Some interesting fun things happened this past weekend, and I discuss a few standout games I played at the Pinball Hall of Fame and Flipperspiel Underground.
I also thought it wise to cover a game again! Today's game is Baker Big Time. This game has 8 different ways to win, multiple sequences, and a neat playfield design that reminds me of the horse race games.
You can win up to 60 replays on this game!
I dislike the construction of Williams solid state drop targets - I give some reasons why and discuss the mechanical problems of a steel ball hitting plastic affixed to metal with more plastic...
I also discuss a short circuit troubleshooting session from a recent repair. Lack of heat shrink in my travel toolbox caused me to improvise.
I picked up a Chicago Coin 'Thing' and have been removing the multiple coats of white latex paint from the cabinet - I give a breakdown of some techniques used to remove on this cabinet in particular.
Lastly, there is a person from TX (Nicovolta) that is traveling across the US, teaching EM repair in home - very intriguing idea and I wish him all the best.
I've been working on graphics for the Multi cabinet, and had a coding weekend to take my mind off of artwork...
The Hold feature allows you to return some or all of the balls during a normal game. Pretty cool feature! Used on only three games, Palm Springs, Surf Club and Ice Frolics.
I also describe the gameplay and some of the features of Robo-Frenzy, the new EM arcade game being made by myself and Ryan Claytor.
Speaking of Ryan, he has started working with Pinball Resource to produce new plastic sets for 1950s games. He began with Score-Board, and his work is absolutely stunning. If you need plastics, call PBR now! It was an extremely limited run.
Also, I found out recently that Marco Specialties carries 'dead' rubber. I ordered a bunch and will be outfitting all my playfields with dead rubber on the red posts (as they came from the factory).
All for now!
Multi Progress: 105 out of 107 games that utilize the standard 25 hole playfield (with no additional coils) are complete!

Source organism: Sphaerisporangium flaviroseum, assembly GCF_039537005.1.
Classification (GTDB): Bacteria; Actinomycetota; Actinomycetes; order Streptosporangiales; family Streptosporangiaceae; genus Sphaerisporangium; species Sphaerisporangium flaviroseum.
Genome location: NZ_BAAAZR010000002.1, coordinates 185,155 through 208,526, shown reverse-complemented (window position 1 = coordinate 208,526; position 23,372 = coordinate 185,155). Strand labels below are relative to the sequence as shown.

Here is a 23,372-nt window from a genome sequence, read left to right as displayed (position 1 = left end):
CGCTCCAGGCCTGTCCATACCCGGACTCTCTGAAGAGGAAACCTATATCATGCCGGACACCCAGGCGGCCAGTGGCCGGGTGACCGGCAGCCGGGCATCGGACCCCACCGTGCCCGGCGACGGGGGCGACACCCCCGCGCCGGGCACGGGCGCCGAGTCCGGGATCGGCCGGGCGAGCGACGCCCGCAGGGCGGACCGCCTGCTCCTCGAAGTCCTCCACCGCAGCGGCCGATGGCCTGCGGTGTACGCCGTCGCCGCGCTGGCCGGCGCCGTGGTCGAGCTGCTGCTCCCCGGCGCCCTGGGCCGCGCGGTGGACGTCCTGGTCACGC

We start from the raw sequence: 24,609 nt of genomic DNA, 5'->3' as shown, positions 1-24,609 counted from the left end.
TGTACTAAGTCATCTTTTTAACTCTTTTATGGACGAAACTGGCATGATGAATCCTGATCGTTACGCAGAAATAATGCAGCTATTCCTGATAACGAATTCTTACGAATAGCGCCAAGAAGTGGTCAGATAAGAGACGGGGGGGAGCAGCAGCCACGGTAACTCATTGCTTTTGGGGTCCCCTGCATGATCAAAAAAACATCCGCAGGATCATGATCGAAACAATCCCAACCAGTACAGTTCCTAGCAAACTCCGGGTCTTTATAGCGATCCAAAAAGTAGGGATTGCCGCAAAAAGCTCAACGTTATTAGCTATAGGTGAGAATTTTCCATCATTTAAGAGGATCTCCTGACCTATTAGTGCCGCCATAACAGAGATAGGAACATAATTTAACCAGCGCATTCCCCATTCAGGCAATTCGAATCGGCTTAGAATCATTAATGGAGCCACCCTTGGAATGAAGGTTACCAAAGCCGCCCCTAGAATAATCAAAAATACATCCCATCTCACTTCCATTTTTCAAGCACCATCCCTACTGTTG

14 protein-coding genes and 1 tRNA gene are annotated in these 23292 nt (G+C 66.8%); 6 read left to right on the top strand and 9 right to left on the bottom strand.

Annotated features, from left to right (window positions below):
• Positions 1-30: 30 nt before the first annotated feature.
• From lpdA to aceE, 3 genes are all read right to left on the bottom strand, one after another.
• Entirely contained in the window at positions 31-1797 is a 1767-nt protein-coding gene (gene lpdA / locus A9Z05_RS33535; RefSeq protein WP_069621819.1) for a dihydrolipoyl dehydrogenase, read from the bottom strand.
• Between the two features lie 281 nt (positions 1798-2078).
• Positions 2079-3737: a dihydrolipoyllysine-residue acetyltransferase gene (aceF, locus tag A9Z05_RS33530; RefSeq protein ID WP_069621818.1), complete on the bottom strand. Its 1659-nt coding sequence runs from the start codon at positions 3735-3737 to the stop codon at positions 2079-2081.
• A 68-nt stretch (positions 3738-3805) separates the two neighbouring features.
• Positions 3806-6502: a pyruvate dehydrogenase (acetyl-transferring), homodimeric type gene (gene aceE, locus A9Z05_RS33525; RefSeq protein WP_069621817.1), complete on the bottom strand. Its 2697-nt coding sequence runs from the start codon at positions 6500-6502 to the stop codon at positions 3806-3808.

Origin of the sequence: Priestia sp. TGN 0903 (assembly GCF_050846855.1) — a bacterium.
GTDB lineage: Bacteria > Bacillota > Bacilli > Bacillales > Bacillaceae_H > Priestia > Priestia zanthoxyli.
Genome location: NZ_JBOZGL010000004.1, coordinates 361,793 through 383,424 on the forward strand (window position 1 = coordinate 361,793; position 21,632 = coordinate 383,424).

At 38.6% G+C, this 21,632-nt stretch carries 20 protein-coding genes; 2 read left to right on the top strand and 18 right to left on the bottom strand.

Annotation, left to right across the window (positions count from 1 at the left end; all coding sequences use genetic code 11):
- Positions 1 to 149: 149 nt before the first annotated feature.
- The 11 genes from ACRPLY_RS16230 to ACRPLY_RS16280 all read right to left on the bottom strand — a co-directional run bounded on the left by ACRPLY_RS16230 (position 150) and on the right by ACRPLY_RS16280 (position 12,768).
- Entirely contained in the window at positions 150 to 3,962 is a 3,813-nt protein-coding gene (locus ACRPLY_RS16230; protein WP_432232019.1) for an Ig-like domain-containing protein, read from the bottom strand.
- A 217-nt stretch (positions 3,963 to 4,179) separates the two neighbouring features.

One of those two remaining games was just discovered this week! United's Serenade appeared out of nowhere. I assume it was a prototype game that never made it into full production.
A listener asks how to deal with a noisy coin lockout relay.
Steve Smith is putting together a list of folks interested in a reproduction Bally Bounty backglass - currently impossible to find in the US. Please contact me or see this thread: https://pinside.com/pinball/forum/topic/bounty-backglass-remake
Another very interesting development: Ryan Claytor and I have teamed up and are designing a brand new EM arcade game! I've already finished the schematic, and am acquiring parts. This is being worked on in-between other hobby projects.
My first attempt at a courtroom audio drama.
This one involves a court case between the City of Baltimore, MD and Bally Bounty - yes, the pinball machine!
Special thanks to Ryan Claytor (elephanteater.com) for providing some of the voices in the drama.
Just a silly, fun, educational thing to get you started in the New Year.
Happy New Year, everyone!
Miss America - all four of these games have been implemented. In fact, I'm up to 83 games implemented! I talk about some of how the games changed over the years, my favorite games, features of all the Miss America games, and how I've implemented the moving numbers within Miss America.
Hey! You like podcasts, you like pinball - friend of the show Ryan Claytor has illustrated another podcast masterpiece. Pre-order a poster or t-shirt here:
(Especially a poster - I want it to be produced.)
Talk about the way United games work and portion, and lots of interesting news:
Check it out!
Phil makes a special 'in-person' appearance on the podcast!
We went over the codebase for a Magic Screen game and I explained how and why each of the functions work the way that they do within the program.
Phil provided me with a good clue as to why the machines seemed too 'tight' - my mixers were able to move between 1 and 23 positions with each spin. In reality, they only move a small subset.
Speaking of code, I've pushed up a very large amount of code, for the first 50 games to the public repository: https://github.com/bingopodcast/bingos
My interview today is with bingo collector/repair person/player Keith Nickalo.
Keith has a fascinating website with information about some of the machines he has repaired, as well as documentation on various oddities:
The heavily modified Lotta Fun that Keith mentions is here: http://sites.google.com/site/
Some documentation on the Belgian games Keith converted are here: http://danny.cdyn.com/taito.
There's no shortcutting the implementation of these games in the Multi-Bingo.
Duncan Brown's Expo seminar on the unproduced games of Harry Williams is an amazing story: http://backglass.org/williams/tlpdohw/expo2016/
It's the biggest EM news in many years. Well worth the read!
The Pacific Pinball Expo is happening on Nov 10-13 in Alameda, CA. Attend and play some of the great woodrail and EM games (and some bingos, too!): http://pacificpinball.org/events/shoot-moon-pinball-expo
The featured game is 1947's Williams Torchy: http://ipdb.org/machine.cgi?id=2596